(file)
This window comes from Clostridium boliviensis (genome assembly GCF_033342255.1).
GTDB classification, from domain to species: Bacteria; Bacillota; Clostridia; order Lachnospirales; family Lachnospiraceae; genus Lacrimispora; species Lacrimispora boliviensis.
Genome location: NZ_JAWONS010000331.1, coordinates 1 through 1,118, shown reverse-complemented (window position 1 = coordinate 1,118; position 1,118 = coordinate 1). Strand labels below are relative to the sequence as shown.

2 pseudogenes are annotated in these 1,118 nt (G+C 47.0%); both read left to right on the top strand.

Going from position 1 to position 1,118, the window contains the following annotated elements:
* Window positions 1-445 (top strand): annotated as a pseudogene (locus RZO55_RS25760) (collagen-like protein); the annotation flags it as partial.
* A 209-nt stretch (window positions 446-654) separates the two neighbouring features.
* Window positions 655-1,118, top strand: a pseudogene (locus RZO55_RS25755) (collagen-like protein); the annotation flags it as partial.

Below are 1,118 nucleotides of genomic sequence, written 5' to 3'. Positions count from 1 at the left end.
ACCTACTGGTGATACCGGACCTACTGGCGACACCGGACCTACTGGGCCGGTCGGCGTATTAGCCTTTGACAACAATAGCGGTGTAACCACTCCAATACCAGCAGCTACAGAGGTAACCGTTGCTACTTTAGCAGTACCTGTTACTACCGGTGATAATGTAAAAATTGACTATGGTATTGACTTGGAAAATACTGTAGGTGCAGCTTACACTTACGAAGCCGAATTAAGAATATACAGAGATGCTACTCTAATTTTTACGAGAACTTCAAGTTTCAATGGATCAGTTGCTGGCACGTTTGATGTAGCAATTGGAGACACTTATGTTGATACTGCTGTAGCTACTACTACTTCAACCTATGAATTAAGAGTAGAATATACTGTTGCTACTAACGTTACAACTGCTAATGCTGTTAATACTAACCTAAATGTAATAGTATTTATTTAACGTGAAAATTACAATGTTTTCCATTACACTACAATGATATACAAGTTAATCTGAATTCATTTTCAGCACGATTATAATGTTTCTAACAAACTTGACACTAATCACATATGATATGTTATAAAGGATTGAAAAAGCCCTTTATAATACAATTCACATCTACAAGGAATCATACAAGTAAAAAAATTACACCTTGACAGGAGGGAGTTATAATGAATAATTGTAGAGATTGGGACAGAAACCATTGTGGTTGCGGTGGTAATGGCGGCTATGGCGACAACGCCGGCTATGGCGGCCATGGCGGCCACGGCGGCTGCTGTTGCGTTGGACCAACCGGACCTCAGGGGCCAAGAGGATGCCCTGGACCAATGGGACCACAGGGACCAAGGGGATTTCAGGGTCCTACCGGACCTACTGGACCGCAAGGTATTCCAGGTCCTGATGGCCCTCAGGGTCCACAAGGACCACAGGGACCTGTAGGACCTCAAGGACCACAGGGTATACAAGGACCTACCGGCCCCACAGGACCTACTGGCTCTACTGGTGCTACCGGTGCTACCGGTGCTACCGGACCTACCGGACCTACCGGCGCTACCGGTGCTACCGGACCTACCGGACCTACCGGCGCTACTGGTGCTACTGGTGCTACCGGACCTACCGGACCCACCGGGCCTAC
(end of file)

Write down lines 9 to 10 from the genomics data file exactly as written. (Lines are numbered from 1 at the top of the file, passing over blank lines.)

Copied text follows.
Below are 1,118 nucleotides of genomic sequence, written 5' to 3'. Positions count from 1 at the left end.
ACCTACTGGTGATACCGGACCTACTGGCGACACCGGACCTACTGGGCCGGTCGGCGTATTAGCCTTTGACAACAATAGCGGTGTAACCACTCCAATACCAGCAGCTACAGAGGTAACCGTTGCTACTTTAGCAGTACCTGTTACTACCGGTGATAATGTAAAAATTGACTATGGTATTGACTTGGAAAATACTGTAGGTGCAGCTTACACTTACGAAGCCGAATTAAGAATATACAGAGATGCTACTCTAATTTTTACGAGAACTTCAAGTTTCAATGGATCAGTTGCTGGCACGTTTGATGTAGCAATTGGAGACACTTATGTTGATACTGCTGTAGCTACTACTACTTCAACCTATGAATTAAGAGTAGAATATACTGTTGCTACTAACGTTACAACTGCTAATGCTGTTAATACTAACCTAAATGTAATAGTATTTATTTAACGTGAAAATTACAATGTTTTCCATTACACTACAATGATATACAAGTTAATCTGAATTCATTTTCAGCACGATTATAATGTTTCTAACAAACTTGACACTAATCACATATGATATGTTATAAAGGATTGAAAAAGCCCTTTATAATACAATTCACATCTACAAGGAATCATACAAGTAAAAAAATTACACCTTGACAGGAGGGAGTTATAATGAATAATTGTAGAGATTGGGACAGAAACCATTGTGGTTGCGGTGGTAATGGCGGCTATGGCGACAACGCCGGCTATGGCGGCCATGGCGGCCACGGCGGCTGCTGTTGCGTTGGACCAACCGGACCTCAGGGGCCAAGAGGATGCCCTGGACCAATGGGACCACAGGGACCAAGGGGATTTCAGGGTCCTACCGGACCTACTGGACCGCAAGGTATTCCAGGTCCTGATGGCCCTCAGGGTCCACAAGGACCACAGGGACCTGTAGGACCTCAAGGACCACAGGGTATACAAGGACCTACCGGCCCCACAGGACCTACTGGCTCTACTGGTGCTACCGGTGCTACCGGTGCTACCGGACCTACCGGACCTACCGGCGCTACCGGTGCTACCGGACCTACCGGACCTACCGGCGCTACTGGTGCTACTGGTGCTACCGGACCTACCGGACCCACCGGGCCTAC